And speaking of Verin, reading this from the perspective we now have – that the axe/hammer thing is specifically mentioned in the Prophecies of the Dragon – puts a completely different light on that comment. Originally, the fact that Verin repeats something that at this point had only been brought up by Ishamael and Lanfear made her seem very suspicious, but now it’s just like, duh, of course Verin knows about it; she’s probably read the Prophecies forwards and backwards and maybe side to side multiple times. Why she doesn’t feel the need to inform Perrin that he has a byline in the Prophecies is more problematic – or maybe not. She’s Verin; she’s sneaky.

Oh, and Fain is in this chapter.

So, wave bye-bye to Perrin and Co., guys, as Perrin will be the first of the Superboys to take on the role of Sir Not Appearing In This Novel, in The Fires of Heaven. See you in Lord of Chaos, Perrin! Have fun building a castle!

And see YOU on Wednesday, when we polish off this puppy. It’s gonna be legen... wait for it... DARY.

Elroy Skimms
1. elroyskimms
@ Leigh
Have fun building a castle!

Think it will work?

It would take a miracle!

Andrew Lovsness
2. drewlovs
Here is the high and low point for me in regards to Perrin. Most others seem to hate the whole “Faile is my everything” bit, but to me, that seems to make him the most real. After my wife and I married, I would have done just about anything for her, and she for me (so she says… hehe… its been 17 ½ years now). The first year of marriage is one of pure bliss, and if you don’t believe me, go listen to “When a man loves a woman” by Percy Sledge (skip the Michael Bolton cover for your own sanity).

But Perrin’s demeanor in regards to his ascension to the Lord of Two Rivers Dancing Association is just a bit much for me. I realize he isn’t interested in being a lord, but he DOES want to insure that the Two Rivers remains safe, and he also knows he is the best person for the job. Between Matt and Perrin, I would have thought Perrin would be the most likely to accept the fact that the Creator has big plans for him, regardless of what his opinion on the subject happens to be. Not a big deal overall, but I got very, very tired of the whole martyrdom aspect of Perrin’s.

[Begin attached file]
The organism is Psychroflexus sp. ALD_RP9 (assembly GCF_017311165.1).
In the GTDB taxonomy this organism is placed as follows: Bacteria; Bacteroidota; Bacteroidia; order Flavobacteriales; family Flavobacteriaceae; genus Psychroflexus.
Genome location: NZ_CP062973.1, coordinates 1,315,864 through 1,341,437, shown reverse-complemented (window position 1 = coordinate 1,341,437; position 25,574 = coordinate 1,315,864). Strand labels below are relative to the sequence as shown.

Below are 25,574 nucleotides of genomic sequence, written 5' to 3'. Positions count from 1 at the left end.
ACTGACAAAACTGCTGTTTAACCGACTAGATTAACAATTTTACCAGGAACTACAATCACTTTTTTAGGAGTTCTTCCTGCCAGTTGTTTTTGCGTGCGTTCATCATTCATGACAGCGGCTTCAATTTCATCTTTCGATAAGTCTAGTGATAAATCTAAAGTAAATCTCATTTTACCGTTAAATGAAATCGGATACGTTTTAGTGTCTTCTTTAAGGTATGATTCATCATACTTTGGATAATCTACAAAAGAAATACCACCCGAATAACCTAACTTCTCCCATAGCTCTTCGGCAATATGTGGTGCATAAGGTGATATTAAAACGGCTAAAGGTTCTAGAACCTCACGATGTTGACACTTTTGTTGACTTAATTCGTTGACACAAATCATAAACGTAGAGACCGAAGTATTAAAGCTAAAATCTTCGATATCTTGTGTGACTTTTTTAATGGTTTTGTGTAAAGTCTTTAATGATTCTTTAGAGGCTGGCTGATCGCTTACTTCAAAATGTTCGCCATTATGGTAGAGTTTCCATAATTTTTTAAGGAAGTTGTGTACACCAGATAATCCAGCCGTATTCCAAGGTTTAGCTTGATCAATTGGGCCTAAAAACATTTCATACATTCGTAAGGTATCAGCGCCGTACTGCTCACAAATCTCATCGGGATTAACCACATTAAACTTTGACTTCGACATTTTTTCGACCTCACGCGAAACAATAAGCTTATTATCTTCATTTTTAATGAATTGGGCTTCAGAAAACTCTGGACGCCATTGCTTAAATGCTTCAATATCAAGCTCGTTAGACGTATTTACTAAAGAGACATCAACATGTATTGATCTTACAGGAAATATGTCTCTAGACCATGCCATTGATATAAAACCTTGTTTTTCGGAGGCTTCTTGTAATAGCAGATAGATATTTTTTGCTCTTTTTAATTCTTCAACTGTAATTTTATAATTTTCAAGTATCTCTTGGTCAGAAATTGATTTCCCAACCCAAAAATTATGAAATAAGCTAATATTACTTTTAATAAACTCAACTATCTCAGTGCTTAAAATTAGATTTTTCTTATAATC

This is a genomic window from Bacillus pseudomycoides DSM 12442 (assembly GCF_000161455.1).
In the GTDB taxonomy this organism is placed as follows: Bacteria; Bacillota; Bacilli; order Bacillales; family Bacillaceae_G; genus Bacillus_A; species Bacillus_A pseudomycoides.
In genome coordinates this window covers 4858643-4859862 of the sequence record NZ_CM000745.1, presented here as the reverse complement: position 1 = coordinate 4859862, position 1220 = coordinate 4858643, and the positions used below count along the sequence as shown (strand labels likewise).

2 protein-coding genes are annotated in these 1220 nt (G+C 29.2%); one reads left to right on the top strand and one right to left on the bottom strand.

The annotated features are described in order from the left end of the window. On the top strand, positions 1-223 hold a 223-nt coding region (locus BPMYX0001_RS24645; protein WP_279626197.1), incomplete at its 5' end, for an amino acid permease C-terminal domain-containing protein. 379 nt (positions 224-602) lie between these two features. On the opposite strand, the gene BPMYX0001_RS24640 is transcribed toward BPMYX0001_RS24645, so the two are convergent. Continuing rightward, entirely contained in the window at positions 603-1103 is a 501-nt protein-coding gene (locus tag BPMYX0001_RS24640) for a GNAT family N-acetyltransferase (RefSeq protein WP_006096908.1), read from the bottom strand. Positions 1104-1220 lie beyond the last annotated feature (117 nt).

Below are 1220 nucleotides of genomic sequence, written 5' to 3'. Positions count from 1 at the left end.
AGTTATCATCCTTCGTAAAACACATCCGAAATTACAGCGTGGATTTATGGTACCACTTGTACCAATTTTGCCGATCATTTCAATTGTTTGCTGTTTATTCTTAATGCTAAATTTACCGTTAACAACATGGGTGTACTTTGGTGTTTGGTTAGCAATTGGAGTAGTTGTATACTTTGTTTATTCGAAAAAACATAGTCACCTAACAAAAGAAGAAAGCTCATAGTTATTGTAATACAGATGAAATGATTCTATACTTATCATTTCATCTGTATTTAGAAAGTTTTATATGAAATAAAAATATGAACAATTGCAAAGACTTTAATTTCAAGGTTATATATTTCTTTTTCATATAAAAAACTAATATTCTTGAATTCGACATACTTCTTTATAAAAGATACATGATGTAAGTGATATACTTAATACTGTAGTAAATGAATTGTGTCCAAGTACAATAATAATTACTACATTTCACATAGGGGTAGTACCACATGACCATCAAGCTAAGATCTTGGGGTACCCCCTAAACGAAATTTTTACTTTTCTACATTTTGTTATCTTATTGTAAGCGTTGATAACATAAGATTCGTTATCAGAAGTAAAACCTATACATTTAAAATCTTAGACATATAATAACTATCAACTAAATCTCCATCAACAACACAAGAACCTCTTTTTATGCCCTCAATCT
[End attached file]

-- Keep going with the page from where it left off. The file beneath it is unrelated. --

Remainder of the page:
Perhaps I’m a bit early with that, but I remember feeling this way the first time I read this book, and though it gets better at time, it is excruciating during others.

I actually found a piece of the first copy I have of FotH, and it started with the Perrin/Isam trolloc fight... unfortunately, it ended right before the grand finale. Blah.
F Shelley
3. FSS
...nice summary, but can we talk about breasts again?
4. zdrakec
If this were movie: Sigourney Weaver = Moghedien. :)
5. CalaLily
*spits out keyboard* NEW POST! :D

...You'd so get that if you read my last comment on part 19. >3>
Brian Kaul
6. bkaul
On an even frivolouser note, the word “curtsy” looks wrong no matter how I try to spell it. It’s annoying.

It's not surprising that "curtsy" would look awkward - it's essentially a contraction of something like "courtesy" (really, the French word for courteous) - a slurred spelling of any real word is bound to look wrong, even once it is established as a word itself, to say nothing of a slurred spelling of a foreign word.
7. toryx
Nynaeve taking on Moghedian is pure awesomeness. I love that she's sitting there trying to figure out how to get the Forsaken back to the White Tower. Nevermind that she's weeks away from the tower, and in the middle of a revolt.

Perrin's final chapter of TSR is definitely one of my favorite moments of the series. The culmination of the whole Two Rivers storyline in the book is just incredibly satisfying and I remember how bitterly disappointed I was when FoH finally came out and there wasn't a single chapter devoted to him.

On the other hand, there's far more of Nynaeve and Elayne in FoH than I'd generally like.
Kurt Lorey
8. Shimrod
This is why I like the character of Nynaeve so much.